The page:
"Martin Amis has written that we all hope, modestly enough, to get through life without being murdered. A lot more confidently, we hope to get through life without murdering anybody ourselves." - Darin Strauss, p. 127
When my friend, Katie, moved to Arizona before 6th grade, we became pen pals to replace our neighborhood explorations and sleepover parties. AOL then replaced the letters. On December 17, 1998, less than a month after I turned 16, Katie and I chatted online on the eve of our winter break and talked about me flying out there to visit for spring break a few months later. She signed off after saying her friend, who had just gotten her driver's license, had arrived to pick her up for their first joy ride. Having recently experienced the freedom of being entrusted by the state to drive alone as a teenager, I probably replied with something like, "Have fun!!! It's the BEST feeling!" A few hours later, Katie, not wearing a seatbelt, lost her life after that friend of hers lost control of the car [while driving recklessly so I heard] on a winding mountain road.
I learned of this devastating news upon returning home the following evening from my first-ever concert with friends: Q101's Twisted 5, featuring Beck, Cake, Everlast, Garbage, Goo Goo Dolls, Soul Coughing, and Third Eye Blind. I remember my parents were both awake waiting for me when I got home. I remember the look on their faces, as the excitement of the live alternative music drained, replaced by disbelief, when I heard the seriousness of what they said: "We need to talk to you. Katie died in a car accident last night." I remember thinking, "Katie, who?" unable to process they were talking about my friend, Katie.
I didn't fly out to Arizona for her funeral, and I ended up not seeing anyone from her family until 6 years later when I was on a cross-country roadtrip with my friend, Shawna, and we met up with Katie's twin brother for dinner. I can't remember now if we even spoke of Katie, both of us probably overwhelmed that we were hanging out without her, both now college graduates.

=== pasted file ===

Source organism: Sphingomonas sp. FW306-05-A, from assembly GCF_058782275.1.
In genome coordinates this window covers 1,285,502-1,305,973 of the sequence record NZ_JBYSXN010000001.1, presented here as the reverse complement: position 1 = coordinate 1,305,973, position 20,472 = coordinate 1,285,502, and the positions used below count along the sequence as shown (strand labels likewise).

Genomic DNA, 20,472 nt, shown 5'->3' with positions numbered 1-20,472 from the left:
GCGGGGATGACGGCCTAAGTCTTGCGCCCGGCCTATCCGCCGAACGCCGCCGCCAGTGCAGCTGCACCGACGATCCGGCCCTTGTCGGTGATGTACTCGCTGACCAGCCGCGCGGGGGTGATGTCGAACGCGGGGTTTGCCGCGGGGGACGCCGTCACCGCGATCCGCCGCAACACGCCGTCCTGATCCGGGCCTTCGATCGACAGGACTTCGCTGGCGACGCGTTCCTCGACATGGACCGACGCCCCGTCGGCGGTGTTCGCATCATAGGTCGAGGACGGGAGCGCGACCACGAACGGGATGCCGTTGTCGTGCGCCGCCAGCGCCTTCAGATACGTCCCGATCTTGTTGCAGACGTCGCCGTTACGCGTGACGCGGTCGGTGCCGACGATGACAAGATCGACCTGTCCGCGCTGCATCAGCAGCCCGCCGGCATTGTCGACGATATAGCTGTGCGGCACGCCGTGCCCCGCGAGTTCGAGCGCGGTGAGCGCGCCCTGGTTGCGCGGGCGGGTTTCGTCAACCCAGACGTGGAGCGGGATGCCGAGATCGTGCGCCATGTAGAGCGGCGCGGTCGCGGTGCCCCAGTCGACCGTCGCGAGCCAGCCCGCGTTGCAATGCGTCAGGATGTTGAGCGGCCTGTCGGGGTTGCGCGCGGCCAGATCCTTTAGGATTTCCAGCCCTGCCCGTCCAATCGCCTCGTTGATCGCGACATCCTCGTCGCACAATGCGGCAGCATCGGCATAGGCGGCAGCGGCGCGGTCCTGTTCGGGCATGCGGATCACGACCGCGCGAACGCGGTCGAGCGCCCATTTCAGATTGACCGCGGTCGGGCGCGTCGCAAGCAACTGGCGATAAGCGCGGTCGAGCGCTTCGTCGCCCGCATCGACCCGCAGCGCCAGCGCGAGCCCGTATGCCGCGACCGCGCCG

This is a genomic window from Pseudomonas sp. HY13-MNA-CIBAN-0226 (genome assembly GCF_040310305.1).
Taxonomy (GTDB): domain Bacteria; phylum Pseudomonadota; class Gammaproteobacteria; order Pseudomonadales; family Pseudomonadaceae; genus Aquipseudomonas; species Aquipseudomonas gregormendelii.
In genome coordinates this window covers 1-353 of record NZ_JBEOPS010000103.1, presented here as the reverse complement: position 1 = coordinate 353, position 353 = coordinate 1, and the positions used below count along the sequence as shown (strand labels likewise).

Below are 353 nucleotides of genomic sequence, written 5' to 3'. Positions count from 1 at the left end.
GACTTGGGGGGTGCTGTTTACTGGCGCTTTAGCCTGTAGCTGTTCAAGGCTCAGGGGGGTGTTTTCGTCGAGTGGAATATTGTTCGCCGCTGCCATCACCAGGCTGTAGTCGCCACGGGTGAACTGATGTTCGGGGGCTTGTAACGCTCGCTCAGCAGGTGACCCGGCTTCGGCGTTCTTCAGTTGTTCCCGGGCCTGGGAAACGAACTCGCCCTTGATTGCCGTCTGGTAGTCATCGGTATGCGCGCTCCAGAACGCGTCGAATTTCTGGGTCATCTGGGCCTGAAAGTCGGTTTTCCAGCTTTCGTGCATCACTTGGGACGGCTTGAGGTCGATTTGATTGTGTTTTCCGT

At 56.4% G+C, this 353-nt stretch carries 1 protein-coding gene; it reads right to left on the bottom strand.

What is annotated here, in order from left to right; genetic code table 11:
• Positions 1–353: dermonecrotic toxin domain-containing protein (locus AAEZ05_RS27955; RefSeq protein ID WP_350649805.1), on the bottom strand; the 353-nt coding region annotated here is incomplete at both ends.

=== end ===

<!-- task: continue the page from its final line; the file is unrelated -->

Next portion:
Mr. Anderson, my English teacher at the time of the accident, knew about what happened because I imagine I wrote him e-mails about my devastation and how this loss impacted my own sense of being. Interestingly enough, he is the one who recommended this book to me about a month ago as a wise response to a "good memoir" collection development query. I read most of the book while time-traveling around Cuba in the back of a 1952 Chevrolet, which existed before the invention of seatbelts. I considered the discomfort of this detail throughout the trip with the book in my lap and Katie on my mind.
The memoir is a brutally honest self-reflection, beautifully written by Darin Strauss, who unintentionally at age 18, struck and killed a female classmate who swerved her bike in front of his moving car, how he strived to "live for the two" from that point forward, and how her death continued to affect his life and relationships.
A handful of times I've considered Katie's friend, the driver, over the years and wondered where she is now. How did she deal with the weight of responsibility that I imagine comes with killing one friend and seriously injuring another? I know every circumstance is different, but if I knew I her, I would recommend this book.
This past week, Katie would have celebrated her 33rd birthday. Over the past few years, I reflected upon the time I realized she had been both dead and alive for the same number of years and the fact that she has now been gone longer than she was here. It's a bizarre fact to try and process. She never got her own driver's license, never graduated high school, never went to college...what now seems like an infinite list of nevers.
“Things don't go away. They become you. There is no end, as T.S. Eliot somewhere says, but addition: the trailing consequence of further days and hours. No freedom from the past, or from the future."